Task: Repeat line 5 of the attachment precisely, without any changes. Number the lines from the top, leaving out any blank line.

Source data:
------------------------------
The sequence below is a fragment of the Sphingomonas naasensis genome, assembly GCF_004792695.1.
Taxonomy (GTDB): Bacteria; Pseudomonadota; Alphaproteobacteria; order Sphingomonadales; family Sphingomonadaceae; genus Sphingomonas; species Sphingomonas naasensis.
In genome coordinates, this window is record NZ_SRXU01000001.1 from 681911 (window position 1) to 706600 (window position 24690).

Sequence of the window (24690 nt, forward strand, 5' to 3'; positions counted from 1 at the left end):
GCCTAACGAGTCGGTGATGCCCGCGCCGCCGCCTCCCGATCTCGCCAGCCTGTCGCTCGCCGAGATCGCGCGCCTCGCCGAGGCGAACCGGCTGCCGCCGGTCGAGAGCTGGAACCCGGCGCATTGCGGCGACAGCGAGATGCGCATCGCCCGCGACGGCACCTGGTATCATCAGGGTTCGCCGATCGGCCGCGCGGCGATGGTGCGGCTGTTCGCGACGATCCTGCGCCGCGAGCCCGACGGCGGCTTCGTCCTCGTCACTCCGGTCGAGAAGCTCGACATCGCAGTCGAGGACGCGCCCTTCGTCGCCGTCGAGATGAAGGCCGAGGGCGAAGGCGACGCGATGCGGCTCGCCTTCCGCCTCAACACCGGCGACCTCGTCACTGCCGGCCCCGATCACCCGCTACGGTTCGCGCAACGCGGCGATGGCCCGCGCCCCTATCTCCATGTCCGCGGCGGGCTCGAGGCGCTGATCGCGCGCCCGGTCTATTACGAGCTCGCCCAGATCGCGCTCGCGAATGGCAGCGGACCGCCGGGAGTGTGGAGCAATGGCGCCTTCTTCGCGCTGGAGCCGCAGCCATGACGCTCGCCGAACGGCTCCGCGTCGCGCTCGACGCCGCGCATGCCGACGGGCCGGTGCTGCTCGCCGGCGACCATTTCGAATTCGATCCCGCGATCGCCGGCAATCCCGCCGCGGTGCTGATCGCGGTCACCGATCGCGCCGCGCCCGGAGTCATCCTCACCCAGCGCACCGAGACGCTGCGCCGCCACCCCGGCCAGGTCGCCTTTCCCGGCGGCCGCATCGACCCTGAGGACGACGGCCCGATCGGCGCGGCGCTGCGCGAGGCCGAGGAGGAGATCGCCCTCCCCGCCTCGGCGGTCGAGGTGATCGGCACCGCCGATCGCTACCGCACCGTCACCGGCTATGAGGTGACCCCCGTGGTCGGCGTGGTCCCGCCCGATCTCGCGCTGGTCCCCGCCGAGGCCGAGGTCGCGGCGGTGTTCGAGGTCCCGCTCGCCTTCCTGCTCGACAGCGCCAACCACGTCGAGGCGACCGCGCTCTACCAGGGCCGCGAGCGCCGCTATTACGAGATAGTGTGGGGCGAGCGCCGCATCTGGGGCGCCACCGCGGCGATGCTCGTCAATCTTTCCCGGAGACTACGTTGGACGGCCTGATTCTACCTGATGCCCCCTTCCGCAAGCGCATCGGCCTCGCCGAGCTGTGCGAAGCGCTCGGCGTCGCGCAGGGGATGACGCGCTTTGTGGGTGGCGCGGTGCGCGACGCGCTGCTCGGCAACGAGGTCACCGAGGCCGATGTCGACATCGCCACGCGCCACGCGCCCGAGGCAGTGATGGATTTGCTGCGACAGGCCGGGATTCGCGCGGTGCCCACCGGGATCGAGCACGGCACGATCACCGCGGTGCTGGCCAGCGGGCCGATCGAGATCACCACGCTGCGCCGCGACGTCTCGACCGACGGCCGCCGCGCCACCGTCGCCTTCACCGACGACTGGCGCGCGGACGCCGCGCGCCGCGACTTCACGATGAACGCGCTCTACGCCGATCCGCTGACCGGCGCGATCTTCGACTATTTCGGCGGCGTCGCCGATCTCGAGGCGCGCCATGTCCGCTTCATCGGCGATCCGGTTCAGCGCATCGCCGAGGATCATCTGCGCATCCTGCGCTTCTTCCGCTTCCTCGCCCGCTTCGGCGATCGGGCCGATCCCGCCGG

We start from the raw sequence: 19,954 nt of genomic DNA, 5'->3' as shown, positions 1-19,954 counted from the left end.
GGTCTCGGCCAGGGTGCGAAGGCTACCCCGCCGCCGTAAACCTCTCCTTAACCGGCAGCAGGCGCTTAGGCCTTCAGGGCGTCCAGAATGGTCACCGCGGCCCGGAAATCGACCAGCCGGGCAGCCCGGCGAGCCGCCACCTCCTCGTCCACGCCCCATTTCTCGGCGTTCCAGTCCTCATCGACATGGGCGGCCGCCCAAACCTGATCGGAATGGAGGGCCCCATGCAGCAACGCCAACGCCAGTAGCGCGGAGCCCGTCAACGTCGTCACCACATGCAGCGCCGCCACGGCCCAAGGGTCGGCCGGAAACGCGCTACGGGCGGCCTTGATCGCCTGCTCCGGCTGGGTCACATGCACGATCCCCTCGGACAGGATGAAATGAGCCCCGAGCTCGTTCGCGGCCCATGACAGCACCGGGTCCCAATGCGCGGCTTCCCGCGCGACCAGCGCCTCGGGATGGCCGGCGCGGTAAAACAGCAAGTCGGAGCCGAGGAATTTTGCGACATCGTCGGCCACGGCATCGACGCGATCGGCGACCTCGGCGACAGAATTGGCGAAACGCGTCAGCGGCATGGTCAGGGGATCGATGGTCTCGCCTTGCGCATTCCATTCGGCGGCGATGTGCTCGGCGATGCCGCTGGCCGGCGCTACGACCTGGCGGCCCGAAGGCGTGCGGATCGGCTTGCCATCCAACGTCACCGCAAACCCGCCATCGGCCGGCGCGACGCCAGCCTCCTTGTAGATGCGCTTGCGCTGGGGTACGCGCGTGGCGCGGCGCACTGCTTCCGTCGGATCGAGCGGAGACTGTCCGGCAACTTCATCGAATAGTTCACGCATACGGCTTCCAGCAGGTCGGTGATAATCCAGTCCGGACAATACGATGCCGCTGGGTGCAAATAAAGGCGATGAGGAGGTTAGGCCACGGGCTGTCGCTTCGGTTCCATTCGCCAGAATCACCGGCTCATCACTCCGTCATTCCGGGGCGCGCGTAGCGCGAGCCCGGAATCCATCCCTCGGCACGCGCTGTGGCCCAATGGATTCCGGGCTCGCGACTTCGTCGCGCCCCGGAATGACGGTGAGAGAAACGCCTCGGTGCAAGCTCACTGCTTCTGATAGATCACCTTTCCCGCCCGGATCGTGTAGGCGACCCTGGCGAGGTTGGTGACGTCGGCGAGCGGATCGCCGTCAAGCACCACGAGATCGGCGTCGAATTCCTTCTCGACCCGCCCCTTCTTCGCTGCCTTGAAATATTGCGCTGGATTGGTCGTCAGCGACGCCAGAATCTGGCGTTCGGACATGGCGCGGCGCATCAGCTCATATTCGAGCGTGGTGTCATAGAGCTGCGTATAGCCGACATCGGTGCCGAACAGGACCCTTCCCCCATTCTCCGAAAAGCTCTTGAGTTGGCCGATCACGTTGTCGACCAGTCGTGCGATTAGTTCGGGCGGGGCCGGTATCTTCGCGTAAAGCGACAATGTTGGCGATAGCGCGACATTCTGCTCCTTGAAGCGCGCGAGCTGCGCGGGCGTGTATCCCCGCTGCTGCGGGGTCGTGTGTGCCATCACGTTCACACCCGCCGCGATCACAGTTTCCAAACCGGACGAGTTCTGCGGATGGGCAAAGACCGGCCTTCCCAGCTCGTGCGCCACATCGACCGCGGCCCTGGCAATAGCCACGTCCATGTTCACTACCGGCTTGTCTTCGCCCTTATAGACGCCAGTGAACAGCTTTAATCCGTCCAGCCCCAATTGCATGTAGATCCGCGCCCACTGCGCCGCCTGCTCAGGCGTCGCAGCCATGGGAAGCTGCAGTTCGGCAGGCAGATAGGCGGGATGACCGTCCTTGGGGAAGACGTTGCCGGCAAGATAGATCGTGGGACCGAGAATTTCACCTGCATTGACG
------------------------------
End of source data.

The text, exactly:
GCCTAACGAGTCGGTGATGCCCGCGCCGCCGCCTCCCGATCTCGCCAGCCTGTCGCTCGCCGAGATCGCGCGCCTCGCCGAGGCGAACCGGCTGCCGCCGGTCGAGAGCTGGAACCCGGCGCATTGCGGCGACAGCGAGATGCGCATCGCCCGCGACGGCACCTGGTATCATCAGGGTTCGCCGATCGGCCGCGCGGCGATGGTGCGGCTGTTCGCGACGATCCTGCGCCGCGAGCCCGACGGCGGCTTCGTCCTCGTCACTCCGGTCGAGAAGCTCGACATCGCAGTCGAGGACGCGCCCTTCGTCGCCGTCGAGATGAAGGCCGAGGGCGAAGGCGACGCGATGCGGCTCGCCTTCCGCCTCAACACCGGCGACCTCGTCACTGCCGGCCCCGATCACCCGCTACGGTTCGCGCAACGCGGCGATGGCCCGCGCCCCTATCTCCATGTCCGCGGCGGGCTCGAGGCGCTGATCGCGCGCCCGGTCTATTACGAGCTCGCCCAGATCGCGCTCGCGAATGGCAGCGGACCGCCGGGAGTGTGGAGCAATGGCGCCTTCTTCGCGCTGGAGCCGCAGCCATGACGCTCGCCGAACGGCTCCGCGTCGCGCTCGACGCCGCGCATGCCGACGGGCCGGTGCTGCTCGCCGGCGACCATTTCGAATTCGATCCCGCGATCGCCGGCAATCCCGCCGCGGTGCTGATCGCGGTCACCGATCGCGCCGCGCCCGGAGTCATCCTCACCCAGCGCACCGAGACGCTGCGCCGCCACCCCGGCCAGGTCGCCTTTCCCGGCGGCCGCATCGACCCTGAGGACGACGGCCCGATCGGCGCGGCGCTGCGCGAGGCCGAGGAGGAGATCGCCCTCCCCGCCTCGGCGGTCGAGGTGATCGGCACCGCCGATCGCTACCGCACCGTCACCGGCTATGAGGTGACCCCCGTGGTCGGCGTGGTCCCGCCCGATCTCGCGCTGGTCCCCGCCGAGGCCGAGGTCGCGGCGGTGTTCGAGGTCCCGCTCGCCTTCCTGCTCGACAGCGCCAACCACGTCGAGGCGACCGCGCTCTACCAGGGCCGCGAGCGCCGCTATTACGAGATAGTGTGGGGCGAGCGCCGCATCTGGGGCGCCACCGCGGCGATGCTCGTCAATCTTTCCCGGAGACTACGTTGGACGGCCTGATTCTACCTGATGCCCCCTTCCGCAAGCGCATCGGCCTCGCCGAGCTGTGCGAAGCGCTCGGCGTCGCGCAGGGGATGACGCGCTTTGTGGGTGGCGCGGTGCGCGACGCGCTGCTCGGCAACGAGGTCACCGAGGCCGATGTCGACATCGCCACGCGCCACGCGCCCGAGGCAGTGATGGATTTGCTGCGACAGGCCGGGATTCGCGCGGTGCCCACCGGGATCGAGCACGGCACGATCACCGCGGTGCTGGCCAGCGGGCCGATCGAGATCACCACGCTGCGCCGCGACGTCTCGACCGACGGCCGCCGCGCCACCGTCGCCTTCACCGACGACTGGCGCGCGGACGCCGCGCGCCGCGACTTCACGATGAACGCGCTCTACGCCGATCCGCTGACCGGCGCGATCTTCGACTATTTCGGCGGCGTCGCCGATCTCGAGGCGCGCCATGTCCGCTTCATCGGCGATCCGGTTCAGCGCATCGCCGAGGATCATCTGCGCATCCTGCGCTTCTTCCGCTTCCTCGCCCGCTTCGGCGATCGGGCCGATCCCGCCGG